Phil Robertson, Ted Cruz (AP/Bill Haber/J. Scott Applewhite/Photo montage by Salon)

They're a perfect fit! It's no shock that Ted Cruz is "thrilled" to have the support of "Duck Dynasty" bigot Phil Robertson

If Cruz weren’t whoring himself out for the religious vote, he’d be concerned a man like Robertson is on his side


Sean Illing
January 14, 2016 9:53PM (UTC)

Phil Robertson, the knuckle-dragging patriarch of the “Duck Dynasty” family, has endorsed Ted Cruz for president. In a painfully awkward video (which features Cruz unnaturally decked out in face paint and camouflage), Robertson made the union official: “My qualifications for president of the United States are rather narrow: Is he or she godly, does he or she love us, can he or she do the job, and finally, would they kill a duck and put him in a pot and make him a good duck gumbo?”

“I’ve looked at the candidates,” Robertson mumbles in the video released by Cruz. “Ted Cruz is my man. He fits the bill.” But it’s not quite enough for Robertson to say he’s evaluated all the candidates and decided Cruz is his guy (last year Bobby Jindal was the man for the job), he also insists that Cruz and him are really the same: “The reason we’re going to vote for you, all of us, is because you’re one of us, my man. It’s now or never.”

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If Cruz weren’t whoring himself out for the religious vote, he’d be concerned that a man like Phil Robertson said this publicly. Phil has become famous on account of his fevered bigotry. He’s insulted gay people, African Americans, the Constitution, and even Southern historians.

In his famous 2013 interview with GQ, Robertson shared this lovely insight into homosexuality: “It seems like, to me, a vagina – as a man – would be more desirable than man’s anus. That’s just me. I’m just thinking: There’s more there! She’s got more to offer. I mean, come on, dudes! You know what I’m saying? But hey, sin: it’s not logical, my man. It’s just not logical.”

He then linked homosexuality to bestiality, arguably the dumbest slippery slope argument ever conceived. In that same interview, Robertson also offered a bit of racist revisionist history for readers. Here’s his account of life in pre-Civil Rights Louisiana:

“I never, with my eyes, saw the mistreatment of any black person. Not once. Where we lived was all farmers. The blacks worked for the farmers. I hoed cotton with them. I’m with the blacks, because we’re white trash. We’re going across the field…They’re singing and happy. I never heard one of them, one black person, say, ‘I tell you what: These doggone white people’ – not a word! Pre-entitlement, pre-welfare, you say: Were they happy? They were godly; they were happy; no one was singing the blues.”

That’s how Robertson described the South under Jim Crow and a generalized system of oppression and subjugation, a system in which black people were lynched, beaten, disenfranchised, and segregated.

Robertson is also the guy who fantasized (aloud and in front of people) about a family of atheists being raped and murdered. In a failed attempt at moral philosophy, he said the following at prayer breakfast in March 2015:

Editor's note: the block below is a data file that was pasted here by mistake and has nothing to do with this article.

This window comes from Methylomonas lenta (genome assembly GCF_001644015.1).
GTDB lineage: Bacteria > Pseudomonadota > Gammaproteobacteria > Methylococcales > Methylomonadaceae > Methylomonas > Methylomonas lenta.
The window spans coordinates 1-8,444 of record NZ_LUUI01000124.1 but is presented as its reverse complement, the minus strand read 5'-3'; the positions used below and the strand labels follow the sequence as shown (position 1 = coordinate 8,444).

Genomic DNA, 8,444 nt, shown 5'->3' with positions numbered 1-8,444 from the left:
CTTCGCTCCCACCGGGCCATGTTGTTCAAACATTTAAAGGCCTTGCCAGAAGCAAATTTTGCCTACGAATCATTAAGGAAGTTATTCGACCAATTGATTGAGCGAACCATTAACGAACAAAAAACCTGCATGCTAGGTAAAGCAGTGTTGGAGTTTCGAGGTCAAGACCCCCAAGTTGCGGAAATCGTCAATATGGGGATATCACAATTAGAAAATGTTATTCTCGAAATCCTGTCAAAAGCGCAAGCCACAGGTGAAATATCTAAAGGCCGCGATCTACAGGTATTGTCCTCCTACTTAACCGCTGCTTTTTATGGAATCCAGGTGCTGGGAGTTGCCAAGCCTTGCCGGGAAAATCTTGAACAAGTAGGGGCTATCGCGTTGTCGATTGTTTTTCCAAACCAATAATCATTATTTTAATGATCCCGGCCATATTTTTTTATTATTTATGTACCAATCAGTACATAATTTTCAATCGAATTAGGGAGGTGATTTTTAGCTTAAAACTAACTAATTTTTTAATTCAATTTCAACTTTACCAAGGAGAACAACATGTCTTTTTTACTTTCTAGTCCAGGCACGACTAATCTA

“I’ll make a bet with you. Two guys break into an atheist’s home. He has a little atheist wife and two little atheist daughters. Two guys break into his home and tie him up in a chair and gag him. And then they take his two daughters in front of him and rape both of them and then shoot them and they take his wife and then decapitate her head off in front of him. And then they can look at him and say, ‘Isn’t it great that I don’t have to worry about being judged? Isn’t it great that there’s nothing wrong with this? There’s no right or wrong, now is it dude?’”

This is who Phil Robertson is, and Ted Cruz says he’s “thrilled to have Phil’s support for our campaign…The Robertsons are a strong family of great Christian faith and conservative values.”

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In so many ways, Robertson and Cruz are a perfect fit. They’re charlatans selling themselves to similar constituencies. The beards, the clothes, the drawl, the hoodies – this is part of Robertson’s branding campaign. He's constructed an image that’s as focus-grouped as a garden-variety political ad - that's how you make a hit TV show and sell bandanas to rednecks at Wal Mart. But before they were reality TV stars with a target demographic, the Robertsons were clean-shaven aristocrats from Northern Louisiana who golfed at country clubs.

Ted Cruz isn’t much different: He’s a Harvard-educated lawyer who’s married to a Goldman Sachs investment banker (the news this week that Cruz failed to disclose personal loans from Goldman Sachs was a reminder of this). And yet Cruz has perfected his folksy everyman shtick, which flatters the conservative base. He may be an authentic theocrat, but everything else about him is false and contrived, just like Robertson's endorsement video.

Cruz: Failure to Disclose Loan Was


Sean Illing

Sean Illing is a USAF veteran who previously taught philosophy and politics at Loyola and LSU. He is currently Salon's politics writer. Follow him on Facebook and Twitter. Read his blog here. Email at silling@salon.com.

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2016 Elections Aol_on Ducky Dynasty Phil Robertson Republican Party Ted Cruz

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